The Sigmund Freud Collection was presented to the Cleveland Medical Library Association by Robert M. Stecher, M.D. on the eve of the Centennial celebration of Freud’s birth. It was his intention that the library should have original editions of Freud in German and English, including “semi-fugitive material which escapes collection and is lost forever.” He continued to add to the collection until his death in 1972. Ten years later Dr. David Crocker and the Cleveland Psychoanalytic Institute added their own collections of historic works in psychoanalysis and psychiatry, bringing the total number of volumes to well over five hundred. Some of the highlights are discussed below.
This is the only work Freud wrote that was not connected with scientific research. It is a translation into German of volume 12 of John Stuart Mill’s Works. His translation contains essays on the emancipation of women, on Plato, and on labor and socialism. It was done under the editorship of Theodor Gomperz. Later Freud relates, “I heard from him (Gomperz) the first remarks about the role played by dreams in the psychic life of primitive men – something that has preoccupied me so intensively ever since.”
This is Freud’s first book. In it he criticizes the findings of Carl Wernicke and Ludwig Lichtheim on aphasia. Eight hundred and fifty copies were printed; two hundred and fifty-seven were sold. After nine years the remainder was pulped. For this reason it has become one of the rarest books in Freudian literature.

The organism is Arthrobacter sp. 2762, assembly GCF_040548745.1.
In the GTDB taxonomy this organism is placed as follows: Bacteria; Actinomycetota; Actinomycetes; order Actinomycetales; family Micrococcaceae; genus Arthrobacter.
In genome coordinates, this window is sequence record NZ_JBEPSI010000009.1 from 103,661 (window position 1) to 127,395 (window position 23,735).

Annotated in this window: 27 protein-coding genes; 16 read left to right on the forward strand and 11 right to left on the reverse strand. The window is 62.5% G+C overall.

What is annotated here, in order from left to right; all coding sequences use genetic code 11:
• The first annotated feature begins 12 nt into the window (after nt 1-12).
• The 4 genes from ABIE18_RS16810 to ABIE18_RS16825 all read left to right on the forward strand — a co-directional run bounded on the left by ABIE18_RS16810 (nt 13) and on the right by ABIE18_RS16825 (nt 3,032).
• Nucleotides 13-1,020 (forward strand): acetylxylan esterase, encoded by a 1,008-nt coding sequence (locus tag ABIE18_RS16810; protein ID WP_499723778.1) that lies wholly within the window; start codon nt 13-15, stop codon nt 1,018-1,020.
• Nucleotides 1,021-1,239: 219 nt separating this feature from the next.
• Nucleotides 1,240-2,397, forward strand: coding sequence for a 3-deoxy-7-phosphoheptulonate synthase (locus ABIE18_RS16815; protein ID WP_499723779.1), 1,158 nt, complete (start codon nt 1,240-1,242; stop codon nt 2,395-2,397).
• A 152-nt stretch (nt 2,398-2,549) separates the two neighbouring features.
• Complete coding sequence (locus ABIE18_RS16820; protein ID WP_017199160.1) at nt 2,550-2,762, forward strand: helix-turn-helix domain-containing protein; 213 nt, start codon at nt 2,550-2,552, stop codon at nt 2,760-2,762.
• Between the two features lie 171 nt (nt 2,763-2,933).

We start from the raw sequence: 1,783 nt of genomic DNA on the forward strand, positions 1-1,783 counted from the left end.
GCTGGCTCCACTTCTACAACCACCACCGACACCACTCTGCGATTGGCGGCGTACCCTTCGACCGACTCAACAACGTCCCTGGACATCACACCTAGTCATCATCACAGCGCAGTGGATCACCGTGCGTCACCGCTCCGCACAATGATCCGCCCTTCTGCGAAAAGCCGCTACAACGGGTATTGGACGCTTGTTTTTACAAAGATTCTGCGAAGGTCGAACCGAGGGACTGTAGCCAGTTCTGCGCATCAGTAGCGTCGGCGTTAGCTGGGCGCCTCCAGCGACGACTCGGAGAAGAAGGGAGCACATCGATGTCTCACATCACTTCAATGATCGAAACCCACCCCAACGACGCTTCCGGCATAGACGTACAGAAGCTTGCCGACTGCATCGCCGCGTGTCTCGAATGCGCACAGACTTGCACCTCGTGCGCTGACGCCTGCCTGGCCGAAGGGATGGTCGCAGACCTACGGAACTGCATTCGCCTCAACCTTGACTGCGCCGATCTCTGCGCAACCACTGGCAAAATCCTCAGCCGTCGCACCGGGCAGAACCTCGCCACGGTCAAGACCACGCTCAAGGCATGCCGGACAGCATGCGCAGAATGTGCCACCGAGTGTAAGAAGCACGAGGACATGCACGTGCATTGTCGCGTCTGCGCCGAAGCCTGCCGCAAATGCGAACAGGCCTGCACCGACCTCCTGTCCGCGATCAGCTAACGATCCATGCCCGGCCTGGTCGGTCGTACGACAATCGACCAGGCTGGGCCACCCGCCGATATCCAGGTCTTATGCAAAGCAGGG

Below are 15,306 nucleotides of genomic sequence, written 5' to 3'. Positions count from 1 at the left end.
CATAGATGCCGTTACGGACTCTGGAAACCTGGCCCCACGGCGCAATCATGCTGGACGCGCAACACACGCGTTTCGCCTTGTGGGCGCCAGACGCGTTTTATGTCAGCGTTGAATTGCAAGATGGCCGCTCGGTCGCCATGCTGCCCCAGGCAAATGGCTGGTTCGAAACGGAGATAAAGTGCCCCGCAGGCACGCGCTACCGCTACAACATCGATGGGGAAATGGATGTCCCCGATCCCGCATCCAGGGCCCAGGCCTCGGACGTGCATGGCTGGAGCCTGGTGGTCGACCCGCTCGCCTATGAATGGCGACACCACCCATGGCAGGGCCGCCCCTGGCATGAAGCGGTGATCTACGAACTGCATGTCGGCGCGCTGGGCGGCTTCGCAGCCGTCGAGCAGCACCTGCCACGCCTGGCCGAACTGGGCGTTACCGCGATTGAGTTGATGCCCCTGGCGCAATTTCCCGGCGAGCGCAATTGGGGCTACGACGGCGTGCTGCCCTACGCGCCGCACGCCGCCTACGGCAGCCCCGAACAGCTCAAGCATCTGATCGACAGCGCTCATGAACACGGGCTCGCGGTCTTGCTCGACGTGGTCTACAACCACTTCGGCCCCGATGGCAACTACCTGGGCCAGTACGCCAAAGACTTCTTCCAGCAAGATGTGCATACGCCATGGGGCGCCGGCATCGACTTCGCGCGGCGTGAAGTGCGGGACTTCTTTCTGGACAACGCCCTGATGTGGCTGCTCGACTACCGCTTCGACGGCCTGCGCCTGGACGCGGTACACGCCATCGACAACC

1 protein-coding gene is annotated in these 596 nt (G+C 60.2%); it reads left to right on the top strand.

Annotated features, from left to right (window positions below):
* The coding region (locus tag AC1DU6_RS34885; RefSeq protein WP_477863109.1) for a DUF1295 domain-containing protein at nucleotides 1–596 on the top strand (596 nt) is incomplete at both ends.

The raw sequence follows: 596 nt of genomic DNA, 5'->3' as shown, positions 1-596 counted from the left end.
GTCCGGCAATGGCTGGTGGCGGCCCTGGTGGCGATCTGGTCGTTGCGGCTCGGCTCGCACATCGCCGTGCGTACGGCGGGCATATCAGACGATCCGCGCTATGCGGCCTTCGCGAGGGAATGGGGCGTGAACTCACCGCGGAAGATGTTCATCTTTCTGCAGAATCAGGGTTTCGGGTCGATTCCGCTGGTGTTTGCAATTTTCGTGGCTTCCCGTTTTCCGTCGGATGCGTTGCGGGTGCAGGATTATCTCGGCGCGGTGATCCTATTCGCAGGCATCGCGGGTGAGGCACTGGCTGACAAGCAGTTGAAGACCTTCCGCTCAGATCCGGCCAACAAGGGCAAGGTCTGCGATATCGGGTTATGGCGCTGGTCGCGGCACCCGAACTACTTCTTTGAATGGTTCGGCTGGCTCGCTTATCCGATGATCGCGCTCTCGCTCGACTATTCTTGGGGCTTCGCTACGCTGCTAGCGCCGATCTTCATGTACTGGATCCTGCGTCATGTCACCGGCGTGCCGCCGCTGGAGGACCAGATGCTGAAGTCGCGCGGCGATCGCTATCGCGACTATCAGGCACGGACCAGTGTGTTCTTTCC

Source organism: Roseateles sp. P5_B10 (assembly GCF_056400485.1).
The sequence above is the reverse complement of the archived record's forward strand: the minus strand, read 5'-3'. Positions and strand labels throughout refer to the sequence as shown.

This famous work was actually published November 4, 1899, but the publisher chose to put 1900 on the titlepage. For his work on the interpretation of dreams, Freud was paid $209. Six hundred copies were printed and it took eight years to sell them all. This rare first edition is considered one of the great treasures of the collection. Sigmund Freud wrote a letter to the chairmen of psychoanalytic societies in Europe and America, 1932. In 1932 the publishing firm, Internationaler Psychoanalytischer Verlag, was on the brink of bankruptcy. In an effort to save the house Freud composed this letter asking for funds. Although Freud was pessimistic about the response to his appeal, several societies and individuals responded with generosity. A.A. Brill sent $2,500 and Edith Jackson contributed $2000. Both the New York and British societies sent substantial gifts. Futher, he discusses the relationship of German psychoanalysts with those in other countries and urges international cooperation. “Let us not be blinded by the apparent lessening of hostility towards our analysis,” he wrote, “It is more an improvement in tone than in reality. More ‘modo’ than ‘re’. Yet for some time it will be necessary for the analysts to stick together, more closely together, than the closely related groups of neurologists, psychiatrists and psycho-therapists.”